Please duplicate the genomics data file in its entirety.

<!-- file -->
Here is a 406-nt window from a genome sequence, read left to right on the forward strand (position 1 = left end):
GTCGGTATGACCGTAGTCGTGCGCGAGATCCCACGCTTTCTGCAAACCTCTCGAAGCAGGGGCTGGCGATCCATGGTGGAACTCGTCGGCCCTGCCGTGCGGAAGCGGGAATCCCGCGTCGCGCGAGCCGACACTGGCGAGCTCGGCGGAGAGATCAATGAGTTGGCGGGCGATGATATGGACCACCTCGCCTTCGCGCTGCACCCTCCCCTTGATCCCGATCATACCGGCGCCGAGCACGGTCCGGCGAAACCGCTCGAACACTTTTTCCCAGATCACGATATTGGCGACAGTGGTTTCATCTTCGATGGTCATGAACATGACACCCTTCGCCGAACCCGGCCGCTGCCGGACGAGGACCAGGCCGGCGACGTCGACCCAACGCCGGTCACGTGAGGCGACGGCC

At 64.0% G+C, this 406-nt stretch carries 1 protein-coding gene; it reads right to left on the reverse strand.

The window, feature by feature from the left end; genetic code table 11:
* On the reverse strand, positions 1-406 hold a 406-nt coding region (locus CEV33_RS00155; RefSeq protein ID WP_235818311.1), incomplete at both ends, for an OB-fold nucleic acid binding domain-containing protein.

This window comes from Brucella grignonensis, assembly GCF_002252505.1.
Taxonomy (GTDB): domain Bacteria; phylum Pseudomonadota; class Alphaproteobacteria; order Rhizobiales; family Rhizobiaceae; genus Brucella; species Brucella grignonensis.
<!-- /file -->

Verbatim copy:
Here is a 406-nt window from a genome sequence, read left to right on the forward strand (position 1 = left end):
GTCGGTATGACCGTAGTCGTGCGCGAGATCCCACGCTTTCTGCAAACCTCTCGAAGCAGGGGCTGGCGATCCATGGTGGAACTCGTCGGCCCTGCCGTGCGGAAGCGGGAATCCCGCGTCGCGCGAGCCGACACTGGCGAGCTCGGCGGAGAGATCAATGAGTTGGCGGGCGATGATATGGACCACCTCGCCTTCGCGCTGCACCCTCCCCTTGATCCCGATCATACCGGCGCCGAGCACGGTCCGGCGAAACCGCTCGAACACTTTTTCCCAGATCACGATATTGGCGACAGTGGTTTCATCTTCGATGGTCATGAACATGACACCCTTCGCCGAACCCGGCCGCTGCCGGACGAGGACCAGGCCGGCGACGTCGACCCAACGCCGGTCACGTGAGGCGACGGCC

At 64.0% G+C, this 406-nt stretch carries 1 protein-coding gene; it reads right to left on the reverse strand.

The window, feature by feature from the left end; genetic code table 11:
* On the reverse strand, positions 1-406 hold a 406-nt coding region (locus CEV33_RS00155; RefSeq protein ID WP_235818311.1), incomplete at both ends, for an OB-fold nucleic acid binding domain-containing protein.

This window comes from Brucella grignonensis, assembly GCF_002252505.1.
Taxonomy (GTDB): domain Bacteria; phylum Pseudomonadota; class Alphaproteobacteria; order Rhizobiales; family Rhizobiaceae; genus Brucella; species Brucella grignonensis.